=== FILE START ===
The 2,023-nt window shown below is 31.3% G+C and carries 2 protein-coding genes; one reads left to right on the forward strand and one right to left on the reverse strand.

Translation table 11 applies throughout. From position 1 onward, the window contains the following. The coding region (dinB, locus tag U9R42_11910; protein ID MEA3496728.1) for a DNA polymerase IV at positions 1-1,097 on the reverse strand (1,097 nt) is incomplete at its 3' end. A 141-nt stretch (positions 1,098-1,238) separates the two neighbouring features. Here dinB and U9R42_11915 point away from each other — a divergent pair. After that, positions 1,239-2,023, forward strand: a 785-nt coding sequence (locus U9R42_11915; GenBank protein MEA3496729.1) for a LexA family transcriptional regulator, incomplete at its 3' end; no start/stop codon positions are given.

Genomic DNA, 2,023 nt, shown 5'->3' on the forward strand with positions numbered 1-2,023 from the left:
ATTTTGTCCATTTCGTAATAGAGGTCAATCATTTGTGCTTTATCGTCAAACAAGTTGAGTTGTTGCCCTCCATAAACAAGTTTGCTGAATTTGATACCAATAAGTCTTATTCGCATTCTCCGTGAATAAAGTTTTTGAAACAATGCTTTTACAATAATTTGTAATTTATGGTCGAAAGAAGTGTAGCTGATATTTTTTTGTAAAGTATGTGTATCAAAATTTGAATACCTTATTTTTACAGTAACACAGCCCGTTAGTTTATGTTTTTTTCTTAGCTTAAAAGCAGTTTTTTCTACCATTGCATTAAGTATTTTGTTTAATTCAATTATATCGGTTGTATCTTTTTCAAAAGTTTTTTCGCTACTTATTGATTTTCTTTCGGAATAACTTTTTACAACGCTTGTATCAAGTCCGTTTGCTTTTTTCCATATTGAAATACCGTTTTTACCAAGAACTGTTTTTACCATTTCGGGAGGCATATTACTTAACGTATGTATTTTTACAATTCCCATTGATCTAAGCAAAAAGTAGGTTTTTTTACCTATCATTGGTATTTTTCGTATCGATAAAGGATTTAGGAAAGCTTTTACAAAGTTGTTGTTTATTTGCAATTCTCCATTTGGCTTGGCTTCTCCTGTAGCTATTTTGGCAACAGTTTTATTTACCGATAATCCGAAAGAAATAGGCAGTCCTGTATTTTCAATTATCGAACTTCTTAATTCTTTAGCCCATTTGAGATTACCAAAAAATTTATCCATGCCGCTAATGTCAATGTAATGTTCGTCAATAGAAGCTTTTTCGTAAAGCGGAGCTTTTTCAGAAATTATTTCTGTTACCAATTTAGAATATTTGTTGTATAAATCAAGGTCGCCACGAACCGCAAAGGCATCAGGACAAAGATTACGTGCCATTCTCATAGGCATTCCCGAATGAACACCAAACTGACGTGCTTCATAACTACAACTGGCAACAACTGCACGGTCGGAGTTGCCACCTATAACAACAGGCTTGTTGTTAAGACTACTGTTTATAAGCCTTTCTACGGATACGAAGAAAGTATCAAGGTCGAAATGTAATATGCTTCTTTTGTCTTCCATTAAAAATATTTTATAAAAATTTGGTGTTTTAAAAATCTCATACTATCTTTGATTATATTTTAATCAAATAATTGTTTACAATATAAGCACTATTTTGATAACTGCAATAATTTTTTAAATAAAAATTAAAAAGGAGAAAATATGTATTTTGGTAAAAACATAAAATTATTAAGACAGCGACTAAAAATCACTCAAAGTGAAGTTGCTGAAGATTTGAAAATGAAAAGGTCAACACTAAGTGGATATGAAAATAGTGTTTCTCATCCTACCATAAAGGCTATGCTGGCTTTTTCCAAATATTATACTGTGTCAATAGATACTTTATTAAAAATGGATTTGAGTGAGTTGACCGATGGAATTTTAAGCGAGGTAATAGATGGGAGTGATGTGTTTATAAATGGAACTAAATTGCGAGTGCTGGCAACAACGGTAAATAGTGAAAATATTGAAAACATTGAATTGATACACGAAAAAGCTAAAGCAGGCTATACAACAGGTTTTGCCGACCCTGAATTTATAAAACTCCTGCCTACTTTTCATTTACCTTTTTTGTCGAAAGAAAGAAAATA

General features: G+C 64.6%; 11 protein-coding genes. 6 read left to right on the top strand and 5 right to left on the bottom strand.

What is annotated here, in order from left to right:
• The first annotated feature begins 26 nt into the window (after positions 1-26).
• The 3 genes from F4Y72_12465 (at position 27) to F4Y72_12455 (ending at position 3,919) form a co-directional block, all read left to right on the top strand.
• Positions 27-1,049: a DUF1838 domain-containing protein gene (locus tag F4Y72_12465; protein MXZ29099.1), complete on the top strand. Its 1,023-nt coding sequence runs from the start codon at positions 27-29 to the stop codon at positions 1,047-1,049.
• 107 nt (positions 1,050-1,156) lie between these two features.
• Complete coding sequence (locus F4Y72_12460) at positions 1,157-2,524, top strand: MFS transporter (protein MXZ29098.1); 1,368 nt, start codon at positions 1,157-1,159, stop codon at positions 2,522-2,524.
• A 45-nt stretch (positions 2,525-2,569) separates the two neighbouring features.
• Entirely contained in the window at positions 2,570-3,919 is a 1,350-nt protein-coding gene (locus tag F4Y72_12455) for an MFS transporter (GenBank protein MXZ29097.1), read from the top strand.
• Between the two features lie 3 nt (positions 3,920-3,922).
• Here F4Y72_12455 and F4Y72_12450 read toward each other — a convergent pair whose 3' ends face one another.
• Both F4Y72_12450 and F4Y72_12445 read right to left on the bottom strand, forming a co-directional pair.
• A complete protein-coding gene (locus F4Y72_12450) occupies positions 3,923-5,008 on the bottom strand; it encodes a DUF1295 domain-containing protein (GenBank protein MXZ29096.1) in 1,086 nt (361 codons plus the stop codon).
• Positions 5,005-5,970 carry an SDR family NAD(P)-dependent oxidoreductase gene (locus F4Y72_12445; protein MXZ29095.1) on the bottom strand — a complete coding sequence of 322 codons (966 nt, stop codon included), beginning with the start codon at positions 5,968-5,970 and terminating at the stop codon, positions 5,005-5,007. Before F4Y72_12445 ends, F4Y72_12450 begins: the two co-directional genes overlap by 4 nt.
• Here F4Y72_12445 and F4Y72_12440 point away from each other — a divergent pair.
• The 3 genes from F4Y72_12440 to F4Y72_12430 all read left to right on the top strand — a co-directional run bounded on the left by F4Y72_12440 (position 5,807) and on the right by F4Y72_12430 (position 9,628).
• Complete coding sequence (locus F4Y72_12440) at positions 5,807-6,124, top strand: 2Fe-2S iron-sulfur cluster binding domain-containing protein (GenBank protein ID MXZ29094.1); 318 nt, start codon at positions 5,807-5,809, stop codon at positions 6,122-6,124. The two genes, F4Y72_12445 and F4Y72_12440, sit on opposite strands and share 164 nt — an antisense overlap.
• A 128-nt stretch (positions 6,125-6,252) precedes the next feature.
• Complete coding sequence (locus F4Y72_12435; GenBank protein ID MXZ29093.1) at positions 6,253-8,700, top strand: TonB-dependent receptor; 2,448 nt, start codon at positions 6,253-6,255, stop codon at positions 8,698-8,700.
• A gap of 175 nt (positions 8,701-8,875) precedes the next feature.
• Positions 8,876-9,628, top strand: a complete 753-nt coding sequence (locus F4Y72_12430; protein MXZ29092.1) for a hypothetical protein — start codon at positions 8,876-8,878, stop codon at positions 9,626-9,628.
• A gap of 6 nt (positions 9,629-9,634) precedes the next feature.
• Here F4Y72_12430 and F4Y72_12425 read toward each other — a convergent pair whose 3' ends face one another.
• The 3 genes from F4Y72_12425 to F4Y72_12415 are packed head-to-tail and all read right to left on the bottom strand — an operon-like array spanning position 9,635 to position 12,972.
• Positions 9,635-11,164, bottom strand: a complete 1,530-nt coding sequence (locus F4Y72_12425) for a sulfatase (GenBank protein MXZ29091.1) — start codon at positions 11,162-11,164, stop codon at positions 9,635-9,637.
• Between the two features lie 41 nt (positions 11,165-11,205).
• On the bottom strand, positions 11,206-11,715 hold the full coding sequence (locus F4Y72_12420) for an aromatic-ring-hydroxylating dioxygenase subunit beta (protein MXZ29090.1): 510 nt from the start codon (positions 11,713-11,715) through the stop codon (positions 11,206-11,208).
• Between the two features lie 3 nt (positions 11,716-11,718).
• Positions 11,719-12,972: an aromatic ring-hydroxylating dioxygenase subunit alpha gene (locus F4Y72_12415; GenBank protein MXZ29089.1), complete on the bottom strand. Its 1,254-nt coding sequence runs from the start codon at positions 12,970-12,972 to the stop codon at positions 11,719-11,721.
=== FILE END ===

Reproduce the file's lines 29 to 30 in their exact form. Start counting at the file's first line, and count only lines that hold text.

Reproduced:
• Positions 9,635-11,164, bottom strand: a complete 1,530-nt coding sequence (locus F4Y72_12425) for a sulfatase (GenBank protein MXZ29091.1) — start codon at positions 11,162-11,164, stop codon at positions 9,635-9,637.
• Between the two features lie 41 nt (positions 11,165-11,205).